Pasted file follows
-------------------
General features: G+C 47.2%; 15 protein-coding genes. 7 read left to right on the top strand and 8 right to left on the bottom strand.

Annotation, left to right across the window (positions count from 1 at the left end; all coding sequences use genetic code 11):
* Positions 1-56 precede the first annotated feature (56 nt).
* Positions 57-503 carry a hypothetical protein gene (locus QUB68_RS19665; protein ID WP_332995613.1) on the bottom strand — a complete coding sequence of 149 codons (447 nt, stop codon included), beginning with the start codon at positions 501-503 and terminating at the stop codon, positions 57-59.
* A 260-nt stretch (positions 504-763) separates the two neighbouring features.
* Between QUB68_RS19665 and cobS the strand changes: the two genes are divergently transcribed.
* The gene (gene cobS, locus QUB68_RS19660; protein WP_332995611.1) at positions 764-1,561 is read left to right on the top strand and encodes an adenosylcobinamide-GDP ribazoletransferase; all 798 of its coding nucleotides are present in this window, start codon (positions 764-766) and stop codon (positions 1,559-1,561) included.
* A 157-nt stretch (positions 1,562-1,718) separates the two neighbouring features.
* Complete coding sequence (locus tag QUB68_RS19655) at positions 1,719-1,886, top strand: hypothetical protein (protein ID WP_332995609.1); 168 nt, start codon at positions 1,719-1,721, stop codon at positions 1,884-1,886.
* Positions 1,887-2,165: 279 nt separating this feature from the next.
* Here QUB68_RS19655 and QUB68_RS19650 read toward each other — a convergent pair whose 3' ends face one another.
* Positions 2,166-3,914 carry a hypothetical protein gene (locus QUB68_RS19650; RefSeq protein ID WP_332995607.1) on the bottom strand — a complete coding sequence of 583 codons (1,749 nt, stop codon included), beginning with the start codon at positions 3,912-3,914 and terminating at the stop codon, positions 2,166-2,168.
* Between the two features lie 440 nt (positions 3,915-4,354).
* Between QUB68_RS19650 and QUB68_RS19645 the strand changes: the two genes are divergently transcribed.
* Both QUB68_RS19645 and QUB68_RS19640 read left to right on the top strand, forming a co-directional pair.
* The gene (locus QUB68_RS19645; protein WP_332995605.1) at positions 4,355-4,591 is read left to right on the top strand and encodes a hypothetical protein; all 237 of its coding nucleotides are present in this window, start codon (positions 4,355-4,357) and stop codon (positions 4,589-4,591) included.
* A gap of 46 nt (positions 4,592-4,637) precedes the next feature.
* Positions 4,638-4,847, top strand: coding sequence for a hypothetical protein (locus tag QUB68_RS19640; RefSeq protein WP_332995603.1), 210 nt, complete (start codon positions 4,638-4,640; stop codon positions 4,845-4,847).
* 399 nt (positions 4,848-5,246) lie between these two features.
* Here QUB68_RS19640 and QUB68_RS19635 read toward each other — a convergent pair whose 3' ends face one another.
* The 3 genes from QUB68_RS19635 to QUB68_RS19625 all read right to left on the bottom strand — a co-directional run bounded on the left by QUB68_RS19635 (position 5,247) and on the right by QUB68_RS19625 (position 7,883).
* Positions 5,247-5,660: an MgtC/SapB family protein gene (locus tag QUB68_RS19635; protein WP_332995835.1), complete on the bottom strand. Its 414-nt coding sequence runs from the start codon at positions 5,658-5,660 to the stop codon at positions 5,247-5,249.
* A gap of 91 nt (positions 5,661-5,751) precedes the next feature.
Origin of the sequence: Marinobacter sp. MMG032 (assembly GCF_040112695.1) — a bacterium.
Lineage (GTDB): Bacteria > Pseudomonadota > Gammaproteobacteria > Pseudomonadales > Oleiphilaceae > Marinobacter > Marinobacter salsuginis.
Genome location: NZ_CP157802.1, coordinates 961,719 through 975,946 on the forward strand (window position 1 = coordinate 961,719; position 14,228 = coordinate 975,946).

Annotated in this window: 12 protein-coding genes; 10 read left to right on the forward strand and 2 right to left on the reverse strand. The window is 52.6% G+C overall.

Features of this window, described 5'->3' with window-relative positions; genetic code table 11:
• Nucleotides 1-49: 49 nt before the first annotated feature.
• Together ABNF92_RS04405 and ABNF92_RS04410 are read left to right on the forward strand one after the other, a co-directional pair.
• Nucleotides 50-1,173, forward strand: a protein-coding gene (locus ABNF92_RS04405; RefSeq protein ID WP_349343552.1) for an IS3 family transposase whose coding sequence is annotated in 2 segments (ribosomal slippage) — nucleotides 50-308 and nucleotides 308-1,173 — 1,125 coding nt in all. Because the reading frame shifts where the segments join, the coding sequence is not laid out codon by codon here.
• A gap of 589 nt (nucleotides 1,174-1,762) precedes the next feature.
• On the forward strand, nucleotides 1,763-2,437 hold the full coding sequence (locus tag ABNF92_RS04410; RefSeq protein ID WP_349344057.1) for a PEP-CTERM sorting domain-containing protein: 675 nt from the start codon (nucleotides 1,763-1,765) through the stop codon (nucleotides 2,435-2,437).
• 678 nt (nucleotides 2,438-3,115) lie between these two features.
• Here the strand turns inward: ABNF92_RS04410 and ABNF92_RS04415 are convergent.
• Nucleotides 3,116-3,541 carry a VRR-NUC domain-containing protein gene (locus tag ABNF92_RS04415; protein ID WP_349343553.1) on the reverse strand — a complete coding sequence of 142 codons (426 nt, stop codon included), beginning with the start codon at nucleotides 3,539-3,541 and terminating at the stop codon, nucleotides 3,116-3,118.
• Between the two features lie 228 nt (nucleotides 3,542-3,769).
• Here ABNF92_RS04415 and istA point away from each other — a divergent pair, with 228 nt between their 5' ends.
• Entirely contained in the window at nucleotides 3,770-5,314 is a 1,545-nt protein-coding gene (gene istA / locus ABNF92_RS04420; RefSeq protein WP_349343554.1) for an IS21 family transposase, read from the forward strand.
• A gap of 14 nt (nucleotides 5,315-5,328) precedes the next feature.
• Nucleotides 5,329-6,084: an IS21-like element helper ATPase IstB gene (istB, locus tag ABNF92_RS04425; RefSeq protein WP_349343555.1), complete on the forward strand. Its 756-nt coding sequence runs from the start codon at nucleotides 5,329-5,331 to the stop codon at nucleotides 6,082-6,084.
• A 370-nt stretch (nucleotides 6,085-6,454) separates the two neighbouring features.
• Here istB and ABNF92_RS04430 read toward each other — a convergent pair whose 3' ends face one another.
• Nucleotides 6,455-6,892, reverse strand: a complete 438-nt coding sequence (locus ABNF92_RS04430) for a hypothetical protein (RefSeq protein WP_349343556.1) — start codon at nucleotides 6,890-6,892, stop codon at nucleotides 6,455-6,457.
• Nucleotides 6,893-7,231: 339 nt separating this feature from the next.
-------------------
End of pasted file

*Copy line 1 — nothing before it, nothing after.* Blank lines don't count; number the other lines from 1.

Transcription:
General features: G+C 47.2%; 15 protein-coding genes. 7 read left to right on the top strand and 8 right to left on the bottom strand.